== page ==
A family reunion and backstory for Carolyn in Post Americana #4 ADVANCE REVIEW

Story and art: Steve Skroce, Colours: Dave Stewart, Letters and design: Fonografiks.

Carolyn rushes in to save her mum from certain death at the hands of the American soldiers. However they were unaware that President Nathaniel had more soldiers ready to round them up. The 5 of them are taken to a remote area where Nathaniel then broadcasts them live, on their knees and chained. His plan is to give a speech to the American people telling them about how his forces have unraveled the terrorists' plan to disrupt their Utopia. This is his defining moment. Does Carolyn have an escape plan, or does Mike know how to get them out, or will this be their last defiant moments against the fascist Nathaniel?

I’m still truly amazed at the talent it takes for one person to do both story and art. There are very few who could do both and do them well. Steve Skroce manages to craft a well-told story woven around some unique character designs.

This actually seemed like a very short issue, however at 24 pages it’s the standard length for the series so far. It seems short due to lack of progression within the story. This issue is mainly about reuniting Carolyn with her mother in an emotional moment that is very short lived due to their current predicament.

We are treated to what I think is an incredible full page opening, which depicts Carolyn with her mother. The opening few pages are dedicated to giving Carolyn the backstory of why she does what she does. Her mother talks her through the idea that there aren’t many who can protect themselves, so those who can do so will protect others, which is as much a burden as it is ugly work. This very small part of her backstory opens up the reason why she is so angry. She has had to carry that weight of being a protector for so long.

Something else caught my attention within the book, that was contained in President Nathaniel’s speech, “To our military, we thank you for your service and courage, to our indentured, learn from their example, apply yourself and one day you too may be called citizen.” This quite stuck with me as it reminded me of Starship Troopers (Verhoeven, 1997). In this film, you had to be part of the military to be classed as a citizen. Then as a citizen you were granted privileges like voting. Now, we haven’t got the back story around Nathaniel’s America yet to know for sure that this is the same, however I don’t believe this was an accident. Within the film, there is a focus on all aspects of the military. You’re not seen as a productive member of society until you’ve served. They are a heavily militarised society that works towards pushing the military forward even further for “dominance” of the galaxy (I say dominance as from the film we are lead to believe that the invasion of the alien planet is a retaliation, however if you study the way the media is portrayed, it could be propaganda). We could see similarities within this series by the way that Nathaniel had to endure a kind of war for him to stay alive and make it back to the bubble (as we saw in the last issue). This could be the cause of his empowerment of the military, which in turn is why he feels that only people who enlist are granted the stature of citizen.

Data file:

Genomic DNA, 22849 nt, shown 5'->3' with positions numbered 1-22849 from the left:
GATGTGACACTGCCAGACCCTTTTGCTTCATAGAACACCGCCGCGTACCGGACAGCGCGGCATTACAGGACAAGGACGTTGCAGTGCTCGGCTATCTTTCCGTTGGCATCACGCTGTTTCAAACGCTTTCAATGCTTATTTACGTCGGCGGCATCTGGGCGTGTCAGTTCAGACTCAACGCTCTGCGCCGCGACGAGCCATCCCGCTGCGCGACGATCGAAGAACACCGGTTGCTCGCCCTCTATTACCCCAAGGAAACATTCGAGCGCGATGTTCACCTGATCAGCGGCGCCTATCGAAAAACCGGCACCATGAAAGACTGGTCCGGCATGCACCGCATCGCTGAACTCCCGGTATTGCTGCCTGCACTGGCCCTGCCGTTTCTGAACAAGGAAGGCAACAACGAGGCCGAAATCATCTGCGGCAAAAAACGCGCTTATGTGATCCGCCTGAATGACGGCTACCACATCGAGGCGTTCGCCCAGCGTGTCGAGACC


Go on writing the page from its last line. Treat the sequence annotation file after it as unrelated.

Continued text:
In regards to the art, it’s still as good as it was in the first issue, so it’s great that it’s keeping consistent. As you can see, it’s still as violent and bloody as ever, which is something it hasn’t tried to shy away from. I could imagine things being as brutal and violent during a post apocalyptic crisis. It’s the colours by Dave Stewart that really accentuate the violence by having some rather bright colours when it comes to the gore. The bright yellows and reds, make the situation stand out more, whether that be a guy's head exploding from a bullet, or someone being shredded by a werewolf. Each violent panel is made even more dramatic by the colours, which also makes them more shocking.

Overall I still enjoy this series, it’s an action-packed, violent book that doesn’t take itself too seriously most of the time, which is where the fun comes in. Although if you do read into it there can be lots said about the state of society, the military, and the way we govern countries.

Post Americana #4 will be released on 24th March from your local comic shop as well as comixology

17 views0 comments